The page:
On 25 May this year, the EU Regulation on data protection, generally referred to by its abbreviation, GDPR, will enter into force. The Ministry of Digitalisation keeps working on the provisions ensuring proper application of the Regulation in the national legal system. However, it is already known that practically all entrepreneurs must prepare for new obligations, whose non-fulfilment will be sanctioned by severe financial penalties – up to 20 million euros or 4% of annual turnover (whichever amount is higher). Taking into consideration the scale of the planned amendments, there is little time to get ready for their implementation. With the above in mind, it is worth starting to prepare the relevant internal procedures at present not to expose one’s business to danger.
Main reforms introduced in GDPR
In the first place it must be remembered that an EU regulation, by its very nature, is directly applicable in the Member States of the European Union – which is why even if the Polish legislator fails to adopt the implementing act before 25 May, entrepreneurs will still have to comply with the new obligations. And these are to refer practically to all entities that, in whatever way, process the data of their customers – both large corporations and small family businesses. Moreover, these are entrepreneurs that will have to independently design systems of personal data protection in their firms, which should be specifically tailored to the type of their activity. The EU legislator reached the conclusion that it is pointless to precisely pinpoint the obligations of a data processor in the Regulation as this would necessitate an extremely extensive piece of legislation likely to grow obsolete very rapidly. That is why GDPR provides “only” a general framework and goals that must be met by data processors’ – primarily by comprehensive assurance of protection and conscious consent to processing, and by enabling exercise of the data subject’s right to “be forgotten.” All that will require introduction of a system of protection not only for the entire enterprise but also for specific sectors of the activity carried on in the enterprise. The EU legislator made only a very general decision that such procedures are to involve appropriate technical and organizational means, match the character, scope and context of processing, and reflect the risk of infringement to freedoms and rights of natural persons.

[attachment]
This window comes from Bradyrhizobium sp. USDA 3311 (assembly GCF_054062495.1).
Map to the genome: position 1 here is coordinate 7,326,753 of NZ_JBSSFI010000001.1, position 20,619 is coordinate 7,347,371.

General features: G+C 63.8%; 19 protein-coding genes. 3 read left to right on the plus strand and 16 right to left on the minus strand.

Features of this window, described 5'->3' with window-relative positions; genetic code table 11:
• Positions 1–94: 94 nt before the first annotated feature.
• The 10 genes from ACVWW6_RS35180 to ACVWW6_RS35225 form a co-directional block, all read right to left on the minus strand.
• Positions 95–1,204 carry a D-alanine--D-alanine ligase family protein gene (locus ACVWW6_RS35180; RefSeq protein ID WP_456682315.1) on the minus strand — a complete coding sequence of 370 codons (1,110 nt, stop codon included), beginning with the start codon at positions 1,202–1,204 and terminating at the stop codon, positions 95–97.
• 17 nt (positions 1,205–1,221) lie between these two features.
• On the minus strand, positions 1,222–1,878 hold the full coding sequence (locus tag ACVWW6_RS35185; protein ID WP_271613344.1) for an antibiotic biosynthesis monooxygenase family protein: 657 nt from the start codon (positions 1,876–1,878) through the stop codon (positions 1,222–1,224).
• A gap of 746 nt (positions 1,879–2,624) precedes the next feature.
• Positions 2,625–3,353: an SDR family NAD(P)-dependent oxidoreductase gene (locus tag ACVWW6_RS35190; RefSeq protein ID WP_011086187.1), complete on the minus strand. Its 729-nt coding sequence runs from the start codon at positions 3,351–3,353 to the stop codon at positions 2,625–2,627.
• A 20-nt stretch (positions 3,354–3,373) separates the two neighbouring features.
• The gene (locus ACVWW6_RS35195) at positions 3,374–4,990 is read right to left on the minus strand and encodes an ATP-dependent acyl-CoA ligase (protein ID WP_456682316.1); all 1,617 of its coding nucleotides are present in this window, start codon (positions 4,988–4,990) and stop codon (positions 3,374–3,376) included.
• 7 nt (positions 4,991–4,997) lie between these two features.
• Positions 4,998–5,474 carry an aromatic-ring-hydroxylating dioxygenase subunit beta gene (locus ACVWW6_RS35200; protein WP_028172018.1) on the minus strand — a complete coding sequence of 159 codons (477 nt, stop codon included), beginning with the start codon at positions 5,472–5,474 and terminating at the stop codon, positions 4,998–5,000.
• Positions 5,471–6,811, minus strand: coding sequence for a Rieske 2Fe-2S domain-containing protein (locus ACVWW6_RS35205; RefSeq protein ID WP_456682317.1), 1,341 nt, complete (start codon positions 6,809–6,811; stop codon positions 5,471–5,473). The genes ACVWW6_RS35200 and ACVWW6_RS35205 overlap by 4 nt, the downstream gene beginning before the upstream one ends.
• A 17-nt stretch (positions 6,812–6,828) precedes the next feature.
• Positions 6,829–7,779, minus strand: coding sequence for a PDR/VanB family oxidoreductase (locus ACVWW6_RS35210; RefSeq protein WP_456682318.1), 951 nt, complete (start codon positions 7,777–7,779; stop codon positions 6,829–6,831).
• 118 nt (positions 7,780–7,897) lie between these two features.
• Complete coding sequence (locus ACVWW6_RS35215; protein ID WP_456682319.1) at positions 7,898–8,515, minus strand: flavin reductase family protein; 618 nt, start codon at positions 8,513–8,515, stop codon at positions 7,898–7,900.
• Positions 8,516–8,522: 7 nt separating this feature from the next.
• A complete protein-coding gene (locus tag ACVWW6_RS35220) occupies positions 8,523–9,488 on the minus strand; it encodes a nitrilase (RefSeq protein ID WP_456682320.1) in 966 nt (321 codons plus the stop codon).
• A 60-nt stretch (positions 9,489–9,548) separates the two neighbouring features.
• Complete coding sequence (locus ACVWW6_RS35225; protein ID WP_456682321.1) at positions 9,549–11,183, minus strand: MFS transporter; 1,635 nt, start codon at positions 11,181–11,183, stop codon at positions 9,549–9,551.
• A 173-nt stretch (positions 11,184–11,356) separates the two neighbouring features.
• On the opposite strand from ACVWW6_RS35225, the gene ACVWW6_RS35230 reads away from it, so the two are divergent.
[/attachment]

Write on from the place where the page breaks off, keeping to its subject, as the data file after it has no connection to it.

The data subject will also gain the right to demand the provision of his or her data from their processor “in a commonly used readable format” or their transfer to another institution which also processes data. According to GDPR, such right will be furnished to everyone whose data are processed on the basis of a consent, agreement or automatically. Obviously, for many firms this will imply the need to develop their IT systems and introduce new options to the existing ones.
Besides, entrepreneurs have been faced with more down-to-earth challenges. Practically every firm processing personal data already has a system of data protection, e.g. appropriate forms of consent to processing. However, in consequence of a change concerning the very definition of personal data, also such forms will have to be reworded. From 25 May on, the concept of personal data will also include IP addresses, location data and cookies stored by Internet browsers. It will also be necessary to notify customers of their rights in a “clear and accessible form,” e.g. regarding the right of objection to data processing for direct marketing purposes.
Moreover, in the event of any infringement to personal data resulting from a hacker attack, the firm will have to report that fact within 72 hours to the Inspector General for Personal Data Protection. On a side note, it is worth adding that the Inspector General will be transformed into the President of the Office for Personal Data Protection (OPDP). According to the bill under construction, proceedings before the President of the OPDP will be a one-instance procedure, which means that its decisions will be immediately enforced. This cannot be changed even by an appeal to the administrative court. The President will also gain the right – in the event of substantiation that data are processed in violation of legal provisions – to oblige the processor to limit its activities in this respect. Issuance of such decision may significantly restrict the entrepreneur’s possibility to conduct business, e.g. when the entrepreneur sells online.
The Ministry of Digitalization plans to address entrepreneur needs by enabling officials to issue so called codes of good practice recommending the methods of personal data protection in particular sectors of economy. Such codes are to be subject to consultation with relevant stakeholders and approved by the President of the OPDP. However, the bill is still at the legislative stage and it is rather unlikely that such codes would come into existence before 25 May. That is why entrepreneurs who do not wish to be exposed to severe penalties or restrictions of their activities should already prepare data protection systems for their business.